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Parents upset over racially-charged cartoon in Civil War lesson | News

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Parents upset over racially-charged cartoon in Civil War lesson
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FULTON COUNTY, Ga. -- A Johns Creek school is apologizing over a racially-insensitive political cartoon included in a lesson on the Civil War.

The cartoon was given to eighth-grade students at River Trail Middle School in a packet about the Civil War and Reconstruction, according to Fulton County Schools spokesperson Susan Hale.

The drawing, with the caption "Worse Than Slavery," depicts a Ku Klux Klan member shaking hands with a White League member over a black family. It also shows what appears to be a lynching and has the words "This is a white man's government."

(Click here to see the full, unedited image. Warning: Some may find the image disturbing)

After some parents complained, Hale issued a statement saying:

"The political cartoon was included in a packet of class materials about the Civil War and Reconstruction. In retrospect, we regret that it was not shared with students in a more culturally sensitive way and that families were not given the proper context for the material. We are reviewing this situation so we can learn from it."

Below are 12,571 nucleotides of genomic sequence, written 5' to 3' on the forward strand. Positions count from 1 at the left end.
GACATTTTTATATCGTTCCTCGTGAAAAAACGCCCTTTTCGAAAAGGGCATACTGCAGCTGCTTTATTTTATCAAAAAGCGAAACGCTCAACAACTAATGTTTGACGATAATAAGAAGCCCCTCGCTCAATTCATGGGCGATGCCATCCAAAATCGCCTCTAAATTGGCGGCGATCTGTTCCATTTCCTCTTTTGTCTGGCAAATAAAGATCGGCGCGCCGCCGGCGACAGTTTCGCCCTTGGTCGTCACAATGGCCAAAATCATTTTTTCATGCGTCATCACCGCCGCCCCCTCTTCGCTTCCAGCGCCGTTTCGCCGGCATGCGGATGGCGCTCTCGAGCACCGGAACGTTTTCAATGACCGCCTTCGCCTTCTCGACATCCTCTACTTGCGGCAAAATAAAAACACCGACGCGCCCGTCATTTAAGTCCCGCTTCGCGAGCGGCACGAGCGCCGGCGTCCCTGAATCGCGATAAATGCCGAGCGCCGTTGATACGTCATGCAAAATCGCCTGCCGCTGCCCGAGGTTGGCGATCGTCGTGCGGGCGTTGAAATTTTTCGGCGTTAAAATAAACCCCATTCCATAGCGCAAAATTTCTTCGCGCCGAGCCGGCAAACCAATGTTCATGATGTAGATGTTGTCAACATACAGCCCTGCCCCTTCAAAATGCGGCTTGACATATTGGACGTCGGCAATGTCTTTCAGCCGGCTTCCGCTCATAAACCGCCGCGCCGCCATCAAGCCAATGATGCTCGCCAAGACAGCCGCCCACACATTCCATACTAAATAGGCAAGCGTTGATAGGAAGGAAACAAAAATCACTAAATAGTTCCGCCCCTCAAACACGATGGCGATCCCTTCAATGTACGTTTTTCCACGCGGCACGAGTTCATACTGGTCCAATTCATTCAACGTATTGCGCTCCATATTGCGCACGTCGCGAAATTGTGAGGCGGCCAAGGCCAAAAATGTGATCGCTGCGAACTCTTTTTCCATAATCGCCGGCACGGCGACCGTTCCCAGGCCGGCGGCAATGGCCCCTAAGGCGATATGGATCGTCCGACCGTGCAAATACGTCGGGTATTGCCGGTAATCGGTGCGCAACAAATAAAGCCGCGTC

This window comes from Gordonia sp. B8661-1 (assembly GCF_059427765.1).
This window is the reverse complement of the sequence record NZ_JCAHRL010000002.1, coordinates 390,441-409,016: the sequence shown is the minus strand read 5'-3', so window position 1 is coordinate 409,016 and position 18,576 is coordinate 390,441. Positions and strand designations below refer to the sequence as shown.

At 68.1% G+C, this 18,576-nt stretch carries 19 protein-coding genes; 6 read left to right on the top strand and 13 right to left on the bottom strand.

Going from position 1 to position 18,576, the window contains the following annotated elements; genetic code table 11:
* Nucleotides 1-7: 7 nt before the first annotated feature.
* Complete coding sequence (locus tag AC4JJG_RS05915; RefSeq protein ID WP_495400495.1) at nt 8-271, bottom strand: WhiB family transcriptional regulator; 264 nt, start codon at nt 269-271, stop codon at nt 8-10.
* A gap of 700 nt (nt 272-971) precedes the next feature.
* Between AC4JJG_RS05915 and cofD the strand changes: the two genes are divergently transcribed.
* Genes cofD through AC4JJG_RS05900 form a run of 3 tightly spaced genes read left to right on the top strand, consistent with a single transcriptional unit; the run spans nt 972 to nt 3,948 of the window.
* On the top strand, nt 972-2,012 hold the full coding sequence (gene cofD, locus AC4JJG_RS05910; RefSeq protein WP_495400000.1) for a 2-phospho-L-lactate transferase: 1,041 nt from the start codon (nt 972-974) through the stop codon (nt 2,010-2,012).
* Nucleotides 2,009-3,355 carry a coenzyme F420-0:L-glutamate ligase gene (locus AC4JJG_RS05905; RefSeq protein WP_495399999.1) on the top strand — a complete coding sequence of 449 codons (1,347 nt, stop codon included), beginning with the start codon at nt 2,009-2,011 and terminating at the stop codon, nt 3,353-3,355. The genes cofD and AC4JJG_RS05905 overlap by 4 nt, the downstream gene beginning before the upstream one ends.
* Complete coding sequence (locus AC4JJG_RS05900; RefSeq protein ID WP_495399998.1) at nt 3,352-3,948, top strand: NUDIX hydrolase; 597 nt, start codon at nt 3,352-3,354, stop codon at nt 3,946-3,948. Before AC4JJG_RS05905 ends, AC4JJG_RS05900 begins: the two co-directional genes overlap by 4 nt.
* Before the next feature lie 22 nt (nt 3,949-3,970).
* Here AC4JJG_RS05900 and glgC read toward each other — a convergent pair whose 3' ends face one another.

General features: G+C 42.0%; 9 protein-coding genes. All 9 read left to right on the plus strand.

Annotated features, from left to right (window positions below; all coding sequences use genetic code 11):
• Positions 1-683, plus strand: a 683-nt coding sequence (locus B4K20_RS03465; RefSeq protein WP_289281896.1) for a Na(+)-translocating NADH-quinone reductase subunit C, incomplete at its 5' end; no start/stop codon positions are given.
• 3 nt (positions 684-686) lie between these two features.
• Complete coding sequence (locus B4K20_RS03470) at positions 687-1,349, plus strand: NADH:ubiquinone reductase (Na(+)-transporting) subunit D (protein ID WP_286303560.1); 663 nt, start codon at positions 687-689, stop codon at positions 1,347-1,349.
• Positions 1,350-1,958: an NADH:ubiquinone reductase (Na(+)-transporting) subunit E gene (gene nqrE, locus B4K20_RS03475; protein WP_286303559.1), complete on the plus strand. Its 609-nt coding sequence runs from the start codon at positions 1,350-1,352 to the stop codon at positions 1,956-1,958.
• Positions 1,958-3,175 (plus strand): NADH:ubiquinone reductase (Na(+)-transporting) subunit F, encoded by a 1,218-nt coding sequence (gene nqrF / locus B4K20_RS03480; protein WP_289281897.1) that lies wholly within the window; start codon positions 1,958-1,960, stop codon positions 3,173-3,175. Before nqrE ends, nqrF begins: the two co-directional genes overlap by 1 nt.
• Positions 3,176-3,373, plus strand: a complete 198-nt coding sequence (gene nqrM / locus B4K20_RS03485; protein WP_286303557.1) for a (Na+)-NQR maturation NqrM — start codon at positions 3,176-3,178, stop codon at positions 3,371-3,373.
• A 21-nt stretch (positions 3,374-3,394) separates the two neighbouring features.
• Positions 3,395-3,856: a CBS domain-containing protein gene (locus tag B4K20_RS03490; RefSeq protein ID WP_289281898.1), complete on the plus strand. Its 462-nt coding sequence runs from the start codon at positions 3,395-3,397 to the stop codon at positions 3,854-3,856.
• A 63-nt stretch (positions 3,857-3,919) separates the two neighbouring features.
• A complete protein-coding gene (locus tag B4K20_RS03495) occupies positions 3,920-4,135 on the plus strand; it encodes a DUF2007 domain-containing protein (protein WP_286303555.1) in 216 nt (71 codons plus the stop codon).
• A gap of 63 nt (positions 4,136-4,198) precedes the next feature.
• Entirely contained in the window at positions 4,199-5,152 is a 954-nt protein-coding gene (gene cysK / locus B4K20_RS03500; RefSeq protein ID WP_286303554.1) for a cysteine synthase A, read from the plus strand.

Only one class received the cartoon.

Enzie Glass feels the cartoon is a part of history, but it is too much for a fourteen year old to see.

"Let's say if this was a sexual health class, you wouldn't go and show the kids a porno movie," he said.

The image is titled "Worse Than Slavery" and was drawn in 1874 to shock readers of Harper's Weekly. Its artist was Thomas Nast, one of the first political cartoonist. He drew it to spotlight a violent South during Reconstruction.

The website history.org describes the cartoon as follows:

"Though institutional slavery had been dismantled, the struggles of African Americans were far from over. Discrimination, intimidation, and violence against African Americans was common in many parts of the country, especially in the South, where groups like those depicted here not only used political influence to curtail the rights of African Americans but also intimidation, arson, and lynching. Meanwhile, state and local governments made laws designed to circumvent the Thirteenth, Fourteenth, and Fifteenth Amendments to the Constitution, setting up poll taxes, literacy tests, and segregation laws. Here, Nast is making an emotionally-charged statement about the state of the nation—that the environment created by racist groups has made the African American experience during Reconstruction worse than slavery."

The cartoon is historic, but the question comes down to is this a valid image for an 8th grader?

"It kindof gives me the impression that these guys are going to lynch the couple you see here," Glass said.

An accompanying worksheet asks students to list what they see in the cartoon and explain the symbolism

"It's being beaten in to them hey you were slaves," Glass said.

He and other parents of students in that class are meeting to talk about the issue among themselves on Sunday.

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